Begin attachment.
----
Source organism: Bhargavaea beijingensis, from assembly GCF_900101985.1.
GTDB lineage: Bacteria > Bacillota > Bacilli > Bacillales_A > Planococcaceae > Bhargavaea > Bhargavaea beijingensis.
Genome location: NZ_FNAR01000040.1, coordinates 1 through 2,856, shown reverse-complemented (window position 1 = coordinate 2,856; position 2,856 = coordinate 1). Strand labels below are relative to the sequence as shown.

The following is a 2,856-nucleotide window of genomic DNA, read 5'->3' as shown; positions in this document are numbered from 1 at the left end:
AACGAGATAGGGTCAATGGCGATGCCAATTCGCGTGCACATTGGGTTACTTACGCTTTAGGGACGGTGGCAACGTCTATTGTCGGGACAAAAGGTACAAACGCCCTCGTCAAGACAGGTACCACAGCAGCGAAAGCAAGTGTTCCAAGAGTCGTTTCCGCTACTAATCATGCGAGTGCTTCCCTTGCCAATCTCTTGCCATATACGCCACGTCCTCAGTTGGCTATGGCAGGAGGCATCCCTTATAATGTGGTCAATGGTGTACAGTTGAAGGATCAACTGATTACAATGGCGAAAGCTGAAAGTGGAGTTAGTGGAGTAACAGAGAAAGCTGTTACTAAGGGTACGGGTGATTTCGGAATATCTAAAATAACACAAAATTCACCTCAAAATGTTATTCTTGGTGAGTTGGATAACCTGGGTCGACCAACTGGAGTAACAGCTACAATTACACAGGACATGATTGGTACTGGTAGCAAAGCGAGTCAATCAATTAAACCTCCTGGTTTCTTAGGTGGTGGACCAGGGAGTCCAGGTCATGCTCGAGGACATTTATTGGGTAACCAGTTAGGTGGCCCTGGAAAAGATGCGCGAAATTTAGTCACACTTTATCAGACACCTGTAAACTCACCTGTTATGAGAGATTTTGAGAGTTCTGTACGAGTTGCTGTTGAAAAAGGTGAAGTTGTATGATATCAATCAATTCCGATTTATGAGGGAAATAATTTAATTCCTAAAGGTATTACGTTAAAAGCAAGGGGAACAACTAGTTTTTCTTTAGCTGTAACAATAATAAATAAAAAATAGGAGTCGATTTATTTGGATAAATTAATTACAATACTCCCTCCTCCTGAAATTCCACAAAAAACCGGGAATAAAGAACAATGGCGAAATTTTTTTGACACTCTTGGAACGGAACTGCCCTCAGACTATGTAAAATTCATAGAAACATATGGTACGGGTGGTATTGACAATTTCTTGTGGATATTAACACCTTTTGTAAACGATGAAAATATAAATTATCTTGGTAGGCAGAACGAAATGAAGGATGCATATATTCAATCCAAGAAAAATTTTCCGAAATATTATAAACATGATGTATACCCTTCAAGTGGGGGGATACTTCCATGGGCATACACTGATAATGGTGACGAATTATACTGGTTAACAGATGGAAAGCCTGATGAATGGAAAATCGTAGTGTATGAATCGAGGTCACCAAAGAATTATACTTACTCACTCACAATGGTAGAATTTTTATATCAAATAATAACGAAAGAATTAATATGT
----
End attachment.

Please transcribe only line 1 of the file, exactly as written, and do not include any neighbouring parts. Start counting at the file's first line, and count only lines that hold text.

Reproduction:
Source organism: Bhargavaea beijingensis, from assembly GCF_900101985.1.